It’s all about commerce and advertising and how media played a major roll in pushing the English garden aesthetics onto American gardeners. Some things never change.

“America’s Romance with the English Garden” is a gardening history book about the “wag the dog” process of American seed houses in the 19th century. Their business was growing seeds but they also created tantalizing catalogs and wrote all the gardening books. Their brand of social media steered the new middle class home gardeners straight back to their seeds to grow the beautiful gardens pictured in the catalogs and books…all English landscapes. The seed growers also began the first horticultural societies to educate the masses.

Any nurseryman, home gardener, landscape architect, journalist, anglophile or social media nut will find the book fascinating.

Ohio University Press, $26.95, 231 p.

‘Ayesha’ Hydrangeas

Hydrangeas are spectacular this year. I have a particular fondness for hydrangeas because of their smell. I used to hide under a really big blue mophead at my grandma’s house when I played hide and seek with my cousins. When I smell them now, I’m instantly five years old…and more than likely being found since that’s the only place I hid.

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I have noticed that FB posts are filled with beautiful Hydrangea pictures and everyone agrees that 2016 is the summer of the Hydrangea!


     This is Hydrangea macrophylla ‘Ayesha’. I bought it about 4 years ago in a gallon can and now it’s 5×5 and loaded with more flowers than ever. Some of the flowers are 12” across. I like the cupped florets. The stems keep the heavy flowers up for the most part. I give it plenty of water and it’s on the East side of a garage. It is shaded in the heat of the day. It’s a little bluer than this but it’s the form that is so pretty. The flowers are very substantial. I’m in the South Sound and didn’t amend the soil when I planted it. It seems very happy where it is. I’m thinking about ripping everything out by the garage and planting nothing but Hydrangeas…

Succulents, “Autumn Joy” and “Succulents Simplified” by Debra Lee Baldwin


Succulent Seduction

What’s this? A trendy group of plants that is affordable?  Here’s another shocker. It’s easy to grow! Succulents (plants that store water) are showing up on more and more nursery benches and the benches aren’t only filled with common “hens and chicks.” Succulents are typically sold in 4” pots and come in all sizes and shapes, from “burro tails” to rosettes. They are easy to propagate and grow fast so save your money and stick with the 4” pots. Later in the summer sedums have sprays of white, yellow or pink straw like flowers. The fascination is with the contrasting leaves. Succulent leaves come in greens, reds and beautiful blues. They need very little water, very little soil and thrive everywhere except deep shade. They are a favorite water conservationists and vertical gardeners.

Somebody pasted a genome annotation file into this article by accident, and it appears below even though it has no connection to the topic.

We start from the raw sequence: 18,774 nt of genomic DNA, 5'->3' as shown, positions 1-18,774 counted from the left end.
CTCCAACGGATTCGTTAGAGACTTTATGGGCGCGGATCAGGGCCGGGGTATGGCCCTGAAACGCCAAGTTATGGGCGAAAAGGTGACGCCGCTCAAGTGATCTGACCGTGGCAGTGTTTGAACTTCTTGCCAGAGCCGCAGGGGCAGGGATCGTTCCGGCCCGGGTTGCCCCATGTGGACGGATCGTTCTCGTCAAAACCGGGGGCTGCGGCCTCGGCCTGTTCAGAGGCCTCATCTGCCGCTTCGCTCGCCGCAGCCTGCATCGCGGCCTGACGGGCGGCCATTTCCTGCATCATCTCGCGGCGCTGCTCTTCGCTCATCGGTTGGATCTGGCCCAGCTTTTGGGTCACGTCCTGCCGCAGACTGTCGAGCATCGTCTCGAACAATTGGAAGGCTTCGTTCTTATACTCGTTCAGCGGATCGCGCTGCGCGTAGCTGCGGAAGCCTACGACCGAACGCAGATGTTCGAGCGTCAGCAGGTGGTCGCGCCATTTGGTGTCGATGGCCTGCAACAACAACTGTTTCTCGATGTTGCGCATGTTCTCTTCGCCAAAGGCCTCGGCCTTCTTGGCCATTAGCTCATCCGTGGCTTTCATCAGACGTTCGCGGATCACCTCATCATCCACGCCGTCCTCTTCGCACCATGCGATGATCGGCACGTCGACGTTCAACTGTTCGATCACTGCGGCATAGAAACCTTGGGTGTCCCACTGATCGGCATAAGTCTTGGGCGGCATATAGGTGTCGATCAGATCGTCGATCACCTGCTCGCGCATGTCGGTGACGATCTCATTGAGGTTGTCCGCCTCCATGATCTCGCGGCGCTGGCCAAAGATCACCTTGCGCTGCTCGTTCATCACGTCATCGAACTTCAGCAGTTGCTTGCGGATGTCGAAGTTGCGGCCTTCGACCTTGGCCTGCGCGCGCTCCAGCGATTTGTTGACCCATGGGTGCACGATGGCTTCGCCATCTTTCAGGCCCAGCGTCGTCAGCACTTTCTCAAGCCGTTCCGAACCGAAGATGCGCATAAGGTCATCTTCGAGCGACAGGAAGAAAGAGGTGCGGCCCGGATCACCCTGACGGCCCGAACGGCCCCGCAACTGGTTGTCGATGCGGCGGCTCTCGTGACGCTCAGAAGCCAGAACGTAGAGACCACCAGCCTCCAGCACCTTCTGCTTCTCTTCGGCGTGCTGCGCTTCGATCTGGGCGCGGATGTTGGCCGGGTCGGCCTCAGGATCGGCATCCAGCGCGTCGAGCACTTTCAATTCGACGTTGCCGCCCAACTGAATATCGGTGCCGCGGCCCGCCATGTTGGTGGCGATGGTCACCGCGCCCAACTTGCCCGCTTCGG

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South Sound’s “Joy”

The most common succulent grown in South Sound gardens is definitely Sedum spectabile ‘Autumn Joy’. It’s everywhere. It’s everywhere because it is “unkillable”. S. ‘Autumn Joy’ is a tall succulent that brings a little contrast to the typical PNW garden and gives 12 months of “something”.

The fleshy bluish stems and leaves show up in March and rise to 18” by early summer. Then a large green broccoli-like flower starts forming. By late summer the flower made of hundreds of little stars changes to a rosy pink. The flower lasts about 8 weeks outside and up to a month inside in a vase. Butterfies love them. No pests go after them, not even deer. They don’t need to be staked. They are NOT invasive. They are easy to propagate by literally pulling them apart and plopping them in another well-drained, semi-sunny spot. They only look really ugly for a few weeks in the “dead” of winter… when we should all be inside watching Netflix anyway.

*Plant Nerd Alert: Sedum ‘Autumn Joy’ is also called the Balloon Plant because supposedly you can take a leaf, gently squeeze the base until it opens and then blow it up like a balloon. You first.


“Succulents Simplified”

Debra Lee Baldwin’s “Succulents Simplified: Growing, Designing and Crafting With 100 Easy Varieties” is the only book you’ll need for awhile if you want to dabble in the widening world of succulents. This is Baldwin’s third book about succulents so she speaks from experience.

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She also includes Aeoniums, Agave, Aloe, Echeveria, Euphorbias, Kalanchoe, Cactus and many more along with the “usual” succulents. Fun for us! Check out the local independent nurseries for all the new “unusuals”. There are plenty of them.

Succulents come in a rainbow of colors, tiny to tall and dangerously spiky to silky soft. The creative possibilities are endless. “Succulents Simplified” is rich with examples of clever ways to use them and how to take care of them. A topiary? A tin boxful? A picture frame? Some of these projects would be good ones for kids too, probably age 5 and up…probably skipping the cactus group.

In “Succulents Simplified” Baldwin pulled together succulent propagation techniques, cultivation, clever design ideas with step by step instructions and a way-to-tempting plant list.

Timber Press, 272 p. 334 color pictures, $24.95

 

 

 

Skip the Gym and Dig in the Dirt

Since I’m lazy by nature and the only real exercise I get is gardening, I was SO happy to see this little infogram on Pinterest and Facebook. I don’t know who posted it first but it was on FB a gazillion times so I don’t think I’m in trouble for putting it here. When I saw this I grew a gigantic grin. Screen Shot 2015-03-25 at 2.00.52 PM

So…To begin with…here are some gardening tools for triceps.